Importantly, prediction errors can be minimised either by updating predictions (perception) or by performing actions to change incoming sensory signals. This latter process is termed active inference (59, 60) and applies to both perceptual and motor hierarchies. Thus, within the motor system, high level motor predictions (priors) can cascade down into fine-grained skeletomotor predictions prescribing action sequences, to resolve proprioceptive “prediction error” signals.
The influence of prediction errors on updating priors is determined by their precision-weighting. Precision is the inverse of variance; thereby, afferent signals with high (expected) precision induce a more substantial updating of top-down predictions. The process of optimising precision-weighting has been equated with attention (61), which corresponds—neurophysiologically—to modulation of post-synaptic gain (2). In motor control, the expression of motor predictions through action (i.e., active inference) is enabled by transiently attenuating proprioceptive prediction errors, instead of updating the predictions themselves (59, 62).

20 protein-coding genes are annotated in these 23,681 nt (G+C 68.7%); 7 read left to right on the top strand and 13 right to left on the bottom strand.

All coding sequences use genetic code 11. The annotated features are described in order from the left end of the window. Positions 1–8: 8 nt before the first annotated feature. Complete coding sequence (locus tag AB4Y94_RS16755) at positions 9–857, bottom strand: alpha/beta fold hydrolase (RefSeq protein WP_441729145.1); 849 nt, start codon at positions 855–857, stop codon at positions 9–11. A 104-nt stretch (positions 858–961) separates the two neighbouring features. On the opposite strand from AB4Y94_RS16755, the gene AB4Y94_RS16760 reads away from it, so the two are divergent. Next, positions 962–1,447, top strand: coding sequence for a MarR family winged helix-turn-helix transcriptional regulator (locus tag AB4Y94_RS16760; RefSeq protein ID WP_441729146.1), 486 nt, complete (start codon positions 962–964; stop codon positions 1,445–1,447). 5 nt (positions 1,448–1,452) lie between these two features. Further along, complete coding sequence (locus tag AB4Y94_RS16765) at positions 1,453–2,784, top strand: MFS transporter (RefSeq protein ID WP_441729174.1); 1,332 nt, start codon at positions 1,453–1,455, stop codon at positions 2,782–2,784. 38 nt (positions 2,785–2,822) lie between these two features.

Active inference within sensorimotor hierarchies has underwritten accounts of voluntary action, encompassing agency (63, 64), the interpretation of the actions of others (65, 66), and neuropsychiatric conditions, notably catatonia and functional motor disorder (67, 68). Catatonic akinesia is attributed to abnormally reduced precision of priors at high levels of the motor hierarchy (67), whereas functional motor symptoms are proposed to arise through “abnormal prior beliefs that are afforded excessive precision by attention” (68). Such proposals for increased or decreased precision at given levels of a hierarchy are underscored by behavioural and neuroimaging investigations that implicate abnormal inferential processes, evident behaviourally (see Table 2) (70, 71, 78), which also have the potential with neuroimaging to be tied to specific neuroanatomical frameworks.
Overly Precise Priors for Action in TS